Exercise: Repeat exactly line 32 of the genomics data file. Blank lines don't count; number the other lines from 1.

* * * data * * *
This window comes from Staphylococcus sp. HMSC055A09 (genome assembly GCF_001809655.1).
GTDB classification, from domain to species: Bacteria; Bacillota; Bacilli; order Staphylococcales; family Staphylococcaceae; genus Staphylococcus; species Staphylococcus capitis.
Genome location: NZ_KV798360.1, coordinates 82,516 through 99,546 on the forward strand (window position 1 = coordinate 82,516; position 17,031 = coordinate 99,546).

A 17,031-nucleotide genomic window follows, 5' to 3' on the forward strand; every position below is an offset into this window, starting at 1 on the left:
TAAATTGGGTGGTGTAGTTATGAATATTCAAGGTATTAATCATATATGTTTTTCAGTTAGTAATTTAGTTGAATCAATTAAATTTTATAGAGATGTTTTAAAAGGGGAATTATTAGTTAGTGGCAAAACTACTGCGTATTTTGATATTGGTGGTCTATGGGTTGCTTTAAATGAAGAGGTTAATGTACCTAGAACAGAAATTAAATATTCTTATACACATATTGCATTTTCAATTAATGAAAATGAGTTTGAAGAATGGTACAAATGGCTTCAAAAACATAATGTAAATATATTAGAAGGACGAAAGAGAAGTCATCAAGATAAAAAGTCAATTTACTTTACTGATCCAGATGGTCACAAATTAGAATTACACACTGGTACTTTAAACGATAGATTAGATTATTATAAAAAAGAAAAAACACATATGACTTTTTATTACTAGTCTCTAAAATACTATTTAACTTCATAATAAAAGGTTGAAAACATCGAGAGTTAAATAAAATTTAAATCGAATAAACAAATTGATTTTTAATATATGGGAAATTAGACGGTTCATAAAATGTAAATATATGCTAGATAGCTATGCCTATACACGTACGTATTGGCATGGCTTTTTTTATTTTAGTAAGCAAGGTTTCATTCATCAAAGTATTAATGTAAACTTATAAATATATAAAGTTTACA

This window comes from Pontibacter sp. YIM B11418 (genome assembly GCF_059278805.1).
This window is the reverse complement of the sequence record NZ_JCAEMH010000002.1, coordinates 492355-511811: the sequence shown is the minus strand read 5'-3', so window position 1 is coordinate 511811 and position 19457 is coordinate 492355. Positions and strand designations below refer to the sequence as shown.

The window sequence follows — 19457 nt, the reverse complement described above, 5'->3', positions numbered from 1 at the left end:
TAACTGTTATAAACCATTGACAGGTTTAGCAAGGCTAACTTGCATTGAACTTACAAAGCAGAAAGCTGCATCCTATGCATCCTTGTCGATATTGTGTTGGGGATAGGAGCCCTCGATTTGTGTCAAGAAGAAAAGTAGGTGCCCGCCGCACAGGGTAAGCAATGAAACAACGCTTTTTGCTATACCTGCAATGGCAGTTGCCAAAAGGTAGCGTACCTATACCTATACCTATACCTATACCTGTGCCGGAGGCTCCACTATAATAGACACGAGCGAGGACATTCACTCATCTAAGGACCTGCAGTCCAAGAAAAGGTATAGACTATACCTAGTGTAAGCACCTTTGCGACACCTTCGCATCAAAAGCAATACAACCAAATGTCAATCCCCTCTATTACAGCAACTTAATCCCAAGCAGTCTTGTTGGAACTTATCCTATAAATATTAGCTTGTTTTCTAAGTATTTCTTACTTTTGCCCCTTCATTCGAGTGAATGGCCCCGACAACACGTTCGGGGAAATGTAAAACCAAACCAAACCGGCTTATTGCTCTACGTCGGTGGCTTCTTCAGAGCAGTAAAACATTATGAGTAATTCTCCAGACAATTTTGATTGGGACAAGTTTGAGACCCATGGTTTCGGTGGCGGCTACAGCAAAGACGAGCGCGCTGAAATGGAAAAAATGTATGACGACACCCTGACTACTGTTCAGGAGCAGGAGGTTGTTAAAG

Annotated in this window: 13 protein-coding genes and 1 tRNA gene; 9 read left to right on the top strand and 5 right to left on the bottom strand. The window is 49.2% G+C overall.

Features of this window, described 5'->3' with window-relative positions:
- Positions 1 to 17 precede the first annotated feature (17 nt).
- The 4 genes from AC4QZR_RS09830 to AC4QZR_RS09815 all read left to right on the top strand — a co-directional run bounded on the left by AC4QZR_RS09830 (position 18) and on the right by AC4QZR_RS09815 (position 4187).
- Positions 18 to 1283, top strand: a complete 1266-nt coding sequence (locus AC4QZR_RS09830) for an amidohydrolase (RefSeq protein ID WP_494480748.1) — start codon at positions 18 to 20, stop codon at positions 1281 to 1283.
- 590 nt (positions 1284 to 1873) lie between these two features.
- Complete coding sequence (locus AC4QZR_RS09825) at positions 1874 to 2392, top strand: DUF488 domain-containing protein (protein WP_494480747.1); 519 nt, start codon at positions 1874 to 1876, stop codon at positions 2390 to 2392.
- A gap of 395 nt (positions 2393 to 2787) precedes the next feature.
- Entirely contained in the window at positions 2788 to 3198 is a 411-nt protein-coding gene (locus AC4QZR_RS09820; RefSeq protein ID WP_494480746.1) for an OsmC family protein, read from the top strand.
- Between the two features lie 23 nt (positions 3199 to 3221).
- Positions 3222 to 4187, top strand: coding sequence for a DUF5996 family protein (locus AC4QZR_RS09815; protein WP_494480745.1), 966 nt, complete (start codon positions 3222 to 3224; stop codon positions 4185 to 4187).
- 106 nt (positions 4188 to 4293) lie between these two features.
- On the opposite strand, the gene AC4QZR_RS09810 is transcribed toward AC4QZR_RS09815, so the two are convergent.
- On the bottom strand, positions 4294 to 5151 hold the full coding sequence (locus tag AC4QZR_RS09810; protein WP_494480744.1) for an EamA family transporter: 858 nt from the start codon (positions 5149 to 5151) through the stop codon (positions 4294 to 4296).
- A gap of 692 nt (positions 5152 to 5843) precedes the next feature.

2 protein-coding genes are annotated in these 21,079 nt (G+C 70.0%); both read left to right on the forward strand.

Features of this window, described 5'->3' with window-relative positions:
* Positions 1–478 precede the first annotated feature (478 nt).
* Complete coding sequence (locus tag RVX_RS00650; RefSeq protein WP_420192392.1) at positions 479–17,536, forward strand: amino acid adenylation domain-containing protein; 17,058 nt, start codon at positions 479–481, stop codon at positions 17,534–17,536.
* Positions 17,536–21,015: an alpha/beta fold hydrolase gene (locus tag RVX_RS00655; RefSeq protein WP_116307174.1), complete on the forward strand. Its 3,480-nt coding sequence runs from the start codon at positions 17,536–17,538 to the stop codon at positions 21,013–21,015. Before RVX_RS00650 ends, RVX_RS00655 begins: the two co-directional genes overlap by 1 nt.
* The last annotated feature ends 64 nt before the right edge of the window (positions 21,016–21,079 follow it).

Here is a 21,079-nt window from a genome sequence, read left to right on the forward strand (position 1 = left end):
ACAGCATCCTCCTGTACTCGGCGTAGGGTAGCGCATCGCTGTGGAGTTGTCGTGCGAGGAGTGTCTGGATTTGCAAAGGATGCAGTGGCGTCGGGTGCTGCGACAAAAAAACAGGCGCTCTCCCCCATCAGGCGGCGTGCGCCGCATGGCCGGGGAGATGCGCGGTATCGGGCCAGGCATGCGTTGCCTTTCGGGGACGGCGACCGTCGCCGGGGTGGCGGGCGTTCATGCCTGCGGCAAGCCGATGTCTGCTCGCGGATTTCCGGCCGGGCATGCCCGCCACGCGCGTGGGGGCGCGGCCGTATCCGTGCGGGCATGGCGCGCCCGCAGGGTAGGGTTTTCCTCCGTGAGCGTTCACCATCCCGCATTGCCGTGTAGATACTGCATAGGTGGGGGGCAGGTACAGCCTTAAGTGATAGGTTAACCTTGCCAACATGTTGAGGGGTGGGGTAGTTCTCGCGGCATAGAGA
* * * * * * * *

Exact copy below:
ACAGCATCCTCCTGTACTCGGCGTAGGGTAGCGCATCGCTGTGGAGTTGTCGTGCGAGGAGTGTCTGGATTTGCAAAGGATGCAGTGGCGTCGGGTGCTGCGACAAAAAAACAGGCGCTCTCCCCCATCAGGCGGCGTGCGCCGCATGGCCGGGGAGATGCGCGGTATCGGGCCAGGCATGCGTTGCCTTTCGGGGACGGCGACCGTCGCCGGGGTGGCGGGCGTTCATGCCTGCGGCAAGCCGATGTCTGCTCGCGGATTTCCGGCCGGGCATGCCCGCCACGCGCGTGGGGGCGCGGCCGTATCCGTGCGGGCATGGCGCGCCCGCAGGGTAGGGTTTTCCTCCGTGAGCGTTCACCATCCCGCATTGCCGTGTAGATACTGCATAGGTGGGGGGCAGGTACAGCCTTAAGTGATAGGTTAACCTTGCCAACATGTTGAGGGGTGGGGTAGTTCTCGCGGCATAGAGA